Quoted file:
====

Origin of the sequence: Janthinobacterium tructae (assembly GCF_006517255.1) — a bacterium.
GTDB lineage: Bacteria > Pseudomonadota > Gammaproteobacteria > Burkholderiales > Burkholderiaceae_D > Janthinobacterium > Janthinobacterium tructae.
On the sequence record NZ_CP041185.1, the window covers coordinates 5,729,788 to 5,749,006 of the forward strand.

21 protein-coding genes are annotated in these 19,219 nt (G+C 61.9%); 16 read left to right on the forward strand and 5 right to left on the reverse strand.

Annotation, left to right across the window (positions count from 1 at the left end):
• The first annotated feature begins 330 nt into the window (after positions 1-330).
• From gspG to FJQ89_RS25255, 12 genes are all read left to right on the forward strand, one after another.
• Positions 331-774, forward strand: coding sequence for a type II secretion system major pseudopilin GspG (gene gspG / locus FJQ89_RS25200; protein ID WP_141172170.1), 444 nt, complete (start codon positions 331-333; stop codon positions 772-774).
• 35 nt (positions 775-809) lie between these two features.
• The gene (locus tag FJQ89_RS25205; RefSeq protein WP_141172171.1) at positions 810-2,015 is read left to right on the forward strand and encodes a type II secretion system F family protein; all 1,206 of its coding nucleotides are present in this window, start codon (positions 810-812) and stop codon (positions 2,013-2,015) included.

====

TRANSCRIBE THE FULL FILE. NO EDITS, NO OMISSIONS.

Origin of the sequence: Janthinobacterium tructae (assembly GCF_006517255.1) — a bacterium.
GTDB lineage: Bacteria > Pseudomonadota > Gammaproteobacteria > Burkholderiales > Burkholderiaceae_D > Janthinobacterium > Janthinobacterium tructae.
On the sequence record NZ_CP041185.1, the window covers coordinates 5,729,788 to 5,749,006 of the forward strand.

21 protein-coding genes are annotated in these 19,219 nt (G+C 61.9%); 16 read left to right on the forward strand and 5 right to left on the reverse strand.

Annotation, left to right across the window (positions count from 1 at the left end):
• The first annotated feature begins 330 nt into the window (after positions 1-330).
• From gspG to FJQ89_RS25255, 12 genes are all read left to right on the forward strand, one after another.
• Positions 331-774, forward strand: coding sequence for a type II secretion system major pseudopilin GspG (gene gspG / locus FJQ89_RS25200; protein ID WP_141172170.1), 444 nt, complete (start codon positions 331-333; stop codon positions 772-774).
• 35 nt (positions 775-809) lie between these two features.
• The gene (locus tag FJQ89_RS25205; RefSeq protein WP_141172171.1) at positions 810-2,015 is read left to right on the forward strand and encodes a type II secretion system F family protein; all 1,206 of its coding nucleotides are present in this window, start codon (positions 810-812) and stop codon (positions 2,013-2,015) included.